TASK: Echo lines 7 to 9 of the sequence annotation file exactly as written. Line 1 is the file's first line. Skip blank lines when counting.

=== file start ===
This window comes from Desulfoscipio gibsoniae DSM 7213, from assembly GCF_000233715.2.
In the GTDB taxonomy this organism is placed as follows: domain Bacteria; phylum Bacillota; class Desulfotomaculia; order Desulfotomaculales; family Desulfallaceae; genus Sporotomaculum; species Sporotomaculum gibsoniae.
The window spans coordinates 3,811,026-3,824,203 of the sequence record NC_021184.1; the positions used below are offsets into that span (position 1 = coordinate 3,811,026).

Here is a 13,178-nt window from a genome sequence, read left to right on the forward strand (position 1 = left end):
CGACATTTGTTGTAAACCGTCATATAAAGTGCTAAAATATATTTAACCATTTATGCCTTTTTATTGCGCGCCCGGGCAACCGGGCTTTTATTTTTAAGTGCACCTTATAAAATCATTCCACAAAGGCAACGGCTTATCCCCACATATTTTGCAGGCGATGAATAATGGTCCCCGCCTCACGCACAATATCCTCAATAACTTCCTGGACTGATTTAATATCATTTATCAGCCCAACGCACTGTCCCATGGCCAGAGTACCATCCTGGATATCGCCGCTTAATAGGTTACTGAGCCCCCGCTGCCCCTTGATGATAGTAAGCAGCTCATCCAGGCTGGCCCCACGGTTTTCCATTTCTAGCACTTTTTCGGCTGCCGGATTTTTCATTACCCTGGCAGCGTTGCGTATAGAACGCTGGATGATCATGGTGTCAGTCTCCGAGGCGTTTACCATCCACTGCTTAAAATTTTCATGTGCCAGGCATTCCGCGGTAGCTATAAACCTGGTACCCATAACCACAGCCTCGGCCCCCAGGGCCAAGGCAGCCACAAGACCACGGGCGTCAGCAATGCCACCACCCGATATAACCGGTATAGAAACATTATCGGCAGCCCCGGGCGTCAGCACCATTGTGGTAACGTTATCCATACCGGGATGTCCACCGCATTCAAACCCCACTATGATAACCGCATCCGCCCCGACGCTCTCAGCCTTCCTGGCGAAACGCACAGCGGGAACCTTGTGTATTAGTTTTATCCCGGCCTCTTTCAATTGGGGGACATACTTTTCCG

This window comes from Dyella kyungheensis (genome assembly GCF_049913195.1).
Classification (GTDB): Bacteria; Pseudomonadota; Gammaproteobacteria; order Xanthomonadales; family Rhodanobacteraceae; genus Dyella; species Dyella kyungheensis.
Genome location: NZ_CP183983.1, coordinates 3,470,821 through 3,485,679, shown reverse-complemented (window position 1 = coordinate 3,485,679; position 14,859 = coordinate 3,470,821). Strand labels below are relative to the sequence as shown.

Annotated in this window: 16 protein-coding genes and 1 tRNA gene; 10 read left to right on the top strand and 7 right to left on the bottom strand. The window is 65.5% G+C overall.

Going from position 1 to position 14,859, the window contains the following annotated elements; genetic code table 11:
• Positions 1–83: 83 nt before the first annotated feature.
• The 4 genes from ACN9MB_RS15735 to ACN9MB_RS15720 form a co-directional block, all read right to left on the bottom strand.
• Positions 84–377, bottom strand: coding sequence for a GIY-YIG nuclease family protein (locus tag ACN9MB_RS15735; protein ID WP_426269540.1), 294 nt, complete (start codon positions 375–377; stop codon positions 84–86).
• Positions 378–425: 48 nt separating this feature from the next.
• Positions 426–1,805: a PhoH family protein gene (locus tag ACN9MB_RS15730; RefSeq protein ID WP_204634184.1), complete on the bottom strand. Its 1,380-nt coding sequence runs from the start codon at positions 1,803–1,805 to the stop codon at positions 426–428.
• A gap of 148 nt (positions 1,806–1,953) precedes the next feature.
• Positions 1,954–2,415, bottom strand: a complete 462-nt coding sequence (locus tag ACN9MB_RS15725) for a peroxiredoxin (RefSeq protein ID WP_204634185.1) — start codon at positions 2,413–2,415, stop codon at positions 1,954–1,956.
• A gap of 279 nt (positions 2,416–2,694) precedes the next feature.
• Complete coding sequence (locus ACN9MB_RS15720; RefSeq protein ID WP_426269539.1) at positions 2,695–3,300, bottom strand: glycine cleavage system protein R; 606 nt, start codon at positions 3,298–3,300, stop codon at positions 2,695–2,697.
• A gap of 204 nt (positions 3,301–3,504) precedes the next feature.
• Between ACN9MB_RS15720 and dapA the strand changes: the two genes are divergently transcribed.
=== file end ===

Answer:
Classification (GTDB): Bacteria; Pseudomonadota; Gammaproteobacteria; order Xanthomonadales; family Rhodanobacteraceae; genus Dyella; species Dyella kyungheensis.
Genome location: NZ_CP183983.1, coordinates 3,470,821 through 3,485,679, shown reverse-complemented (window position 1 = coordinate 3,485,679; position 14,859 = coordinate 3,470,821). Strand labels below are relative to the sequence as shown.

Annotated in this window: 16 protein-coding genes and 1 tRNA gene; 10 read left to right on the top strand and 7 right to left on the bottom strand. The window is 65.5% G+C overall.